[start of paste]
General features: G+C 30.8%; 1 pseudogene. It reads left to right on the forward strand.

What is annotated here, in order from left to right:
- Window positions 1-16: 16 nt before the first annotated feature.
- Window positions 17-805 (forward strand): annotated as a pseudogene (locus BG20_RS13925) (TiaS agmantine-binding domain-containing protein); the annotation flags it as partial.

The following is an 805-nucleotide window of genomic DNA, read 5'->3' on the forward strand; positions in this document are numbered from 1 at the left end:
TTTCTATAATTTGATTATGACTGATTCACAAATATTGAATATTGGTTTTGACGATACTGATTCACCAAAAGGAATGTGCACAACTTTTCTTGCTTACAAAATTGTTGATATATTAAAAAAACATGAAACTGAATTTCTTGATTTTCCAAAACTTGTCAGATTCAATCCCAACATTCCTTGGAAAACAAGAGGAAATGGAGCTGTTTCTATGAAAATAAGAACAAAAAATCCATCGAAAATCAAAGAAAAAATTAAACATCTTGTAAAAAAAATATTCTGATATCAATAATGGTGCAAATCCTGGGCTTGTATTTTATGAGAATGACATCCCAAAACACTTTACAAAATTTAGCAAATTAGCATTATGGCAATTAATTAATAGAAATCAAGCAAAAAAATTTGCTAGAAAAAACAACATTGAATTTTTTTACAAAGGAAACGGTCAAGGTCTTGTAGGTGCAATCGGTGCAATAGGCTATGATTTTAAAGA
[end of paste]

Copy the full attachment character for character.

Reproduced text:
General features: G+C 30.8%; 1 pseudogene. It reads left to right on the forward strand.

What is annotated here, in order from left to right:
- Window positions 1-16: 16 nt before the first annotated feature.
- Window positions 17-805 (forward strand): annotated as a pseudogene (locus BG20_RS13925) (TiaS agmantine-binding domain-containing protein); the annotation flags it as partial.

The following is an 805-nucleotide window of genomic DNA, read 5'->3' on the forward strand; positions in this document are numbered from 1 at the left end:
TTTCTATAATTTGATTATGACTGATTCACAAATATTGAATATTGGTTTTGACGATACTGATTCACCAAAAGGAATGTGCACAACTTTTCTTGCTTACAAAATTGTTGATATATTAAAAAAACATGAAACTGAATTTCTTGATTTTCCAAAACTTGTCAGATTCAATCCCAACATTCCTTGGAAAACAAGAGGAAATGGAGCTGTTTCTATGAAAATAAGAACAAAAAATCCATCGAAAATCAAAGAAAAAATTAAACATCTTGTAAAAAAAATATTCTGATATCAATAATGGTGCAAATCCTGGGCTTGTATTTTATGAGAATGACATCCCAAAACACTTTACAAAATTTAGCAAATTAGCATTATGGCAATTAATTAATAGAAATCAAGCAAAAAAATTTGCTAGAAAAAACAACATTGAATTTTTTTACAAAGGAAACGGTCAAGGTCTTGTAGGTGCAATCGGTGCAATAGGCTATGATTTTAAAGA